Living out of our new nature in Christ means following the positive instruction of the apostle Paul in Ephesians 6:4.  Instead of frustrating and angering our children, we are to “bring them up in the discipline and instruction of the Lord.”  We are to bring them up.  What that means is nourishment and tender-hearted care.  Fathers are to have a heart for their kids, to genuinely care about them and their well-being now and for eternity.  That heart of love is going to express itself in the various ways that you act towards them.  Dads (and moms too):  when you pray each day, do you pray for each of your kids and for their individual needs?  Do you pray for the Lord to give them the gift of his Holy Spirit?  Do you pray for their health and what goes on with them at school?  That’s only where it starts.  Bringing up your children means first of all bringing them up in prayer before the Lord every day.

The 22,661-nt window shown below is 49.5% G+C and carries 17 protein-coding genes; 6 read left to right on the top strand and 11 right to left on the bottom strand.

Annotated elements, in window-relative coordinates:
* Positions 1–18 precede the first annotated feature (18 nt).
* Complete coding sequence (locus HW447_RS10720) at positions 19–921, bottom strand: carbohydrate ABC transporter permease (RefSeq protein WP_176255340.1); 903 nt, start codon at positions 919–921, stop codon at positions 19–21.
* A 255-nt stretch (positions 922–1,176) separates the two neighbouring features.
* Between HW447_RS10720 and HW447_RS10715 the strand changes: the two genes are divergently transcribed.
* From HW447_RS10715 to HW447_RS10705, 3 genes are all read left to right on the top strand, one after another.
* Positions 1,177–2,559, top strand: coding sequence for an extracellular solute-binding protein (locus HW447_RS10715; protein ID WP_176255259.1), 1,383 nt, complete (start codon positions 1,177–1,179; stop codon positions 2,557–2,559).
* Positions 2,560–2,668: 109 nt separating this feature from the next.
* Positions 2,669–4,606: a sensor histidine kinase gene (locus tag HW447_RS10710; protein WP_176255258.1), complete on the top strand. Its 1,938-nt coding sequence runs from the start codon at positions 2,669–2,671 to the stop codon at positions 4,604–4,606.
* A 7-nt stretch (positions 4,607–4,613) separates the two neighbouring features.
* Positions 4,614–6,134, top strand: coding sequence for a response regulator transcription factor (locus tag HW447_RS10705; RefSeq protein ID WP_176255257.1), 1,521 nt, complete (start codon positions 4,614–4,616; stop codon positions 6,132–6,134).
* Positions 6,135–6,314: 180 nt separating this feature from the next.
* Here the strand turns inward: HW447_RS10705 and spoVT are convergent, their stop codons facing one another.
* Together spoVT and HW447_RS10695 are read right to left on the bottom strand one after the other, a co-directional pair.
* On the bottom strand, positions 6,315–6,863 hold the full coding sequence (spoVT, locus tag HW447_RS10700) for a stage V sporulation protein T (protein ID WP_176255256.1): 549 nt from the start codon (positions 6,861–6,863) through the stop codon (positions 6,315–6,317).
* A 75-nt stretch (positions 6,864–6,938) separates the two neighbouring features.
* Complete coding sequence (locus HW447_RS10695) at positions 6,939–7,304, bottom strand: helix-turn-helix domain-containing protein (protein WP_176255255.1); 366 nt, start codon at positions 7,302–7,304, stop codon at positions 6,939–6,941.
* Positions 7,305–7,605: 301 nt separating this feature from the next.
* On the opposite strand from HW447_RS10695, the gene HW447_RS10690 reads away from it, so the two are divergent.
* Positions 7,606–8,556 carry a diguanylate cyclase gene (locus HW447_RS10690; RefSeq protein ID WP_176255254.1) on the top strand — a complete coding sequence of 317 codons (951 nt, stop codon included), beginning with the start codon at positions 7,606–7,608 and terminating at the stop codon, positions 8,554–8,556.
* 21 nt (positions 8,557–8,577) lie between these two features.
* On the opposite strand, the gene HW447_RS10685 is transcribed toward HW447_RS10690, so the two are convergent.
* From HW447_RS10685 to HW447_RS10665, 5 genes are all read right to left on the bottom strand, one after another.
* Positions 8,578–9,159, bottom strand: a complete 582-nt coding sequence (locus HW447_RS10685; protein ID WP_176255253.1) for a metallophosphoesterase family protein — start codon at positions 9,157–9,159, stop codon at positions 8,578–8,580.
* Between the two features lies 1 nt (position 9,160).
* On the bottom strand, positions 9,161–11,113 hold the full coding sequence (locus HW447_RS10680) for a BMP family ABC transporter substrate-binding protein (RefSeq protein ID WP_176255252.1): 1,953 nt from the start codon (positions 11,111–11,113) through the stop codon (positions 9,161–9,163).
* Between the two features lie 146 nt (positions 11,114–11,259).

But it also gets worked out as you interact with them on a daily basis.  Paul speaks about the discipline of the Lord.  Fathers are responsible for making sure that there is discipline in their homes.  There are rules and there are consequences for breaking rules.  In a Christian home, the rules are shaped first of all by the Word of God.  But of course, every Christian home will come up with many of its own rules too.  That’s okay, even necessary.  For instance, there’s nothing in the Bible about what time kids should go to bed.  Parents have the right to determine that and kids have the calling to listen to what the parents decide.  And when kids don’t listen, the parents have the responsibility to determine the consequences.  Discipline will include consequences for disobedience.  Parents need to use wisdom in how they go about that.  Loved ones, sometimes the best and most instructive consequence can be to not give a child what he or she deserves for disobedience.  This can be a good way to teach a child about grace and mercy.  Our heavenly Father doesn’t treat us as our sins deserve, do our children always need to receive what they deserve?  Our heavenly Father doesn’t always right away give us chastisement when we sin, do our children always need that?  Then we need to explain that to our children.  “You’re not getting what you deserve today and through that I want you to learn an important lesson about God.  He doesn’t give us what we deserve.  He is patient with us through Jesus Christ.  This is called grace.  Today you’re getting grace.”  The most important thing is that we are actively involved in their discipline, shepherding their hearts in a Christ-ward direction.  Through our discipline, our children have to understand that they are great sinners in need of God’s grace in Christ.  They are in need of the Holy Spirit who can transform their hearts and lives.  This is what means to bring up our children in the discipline of the Lord.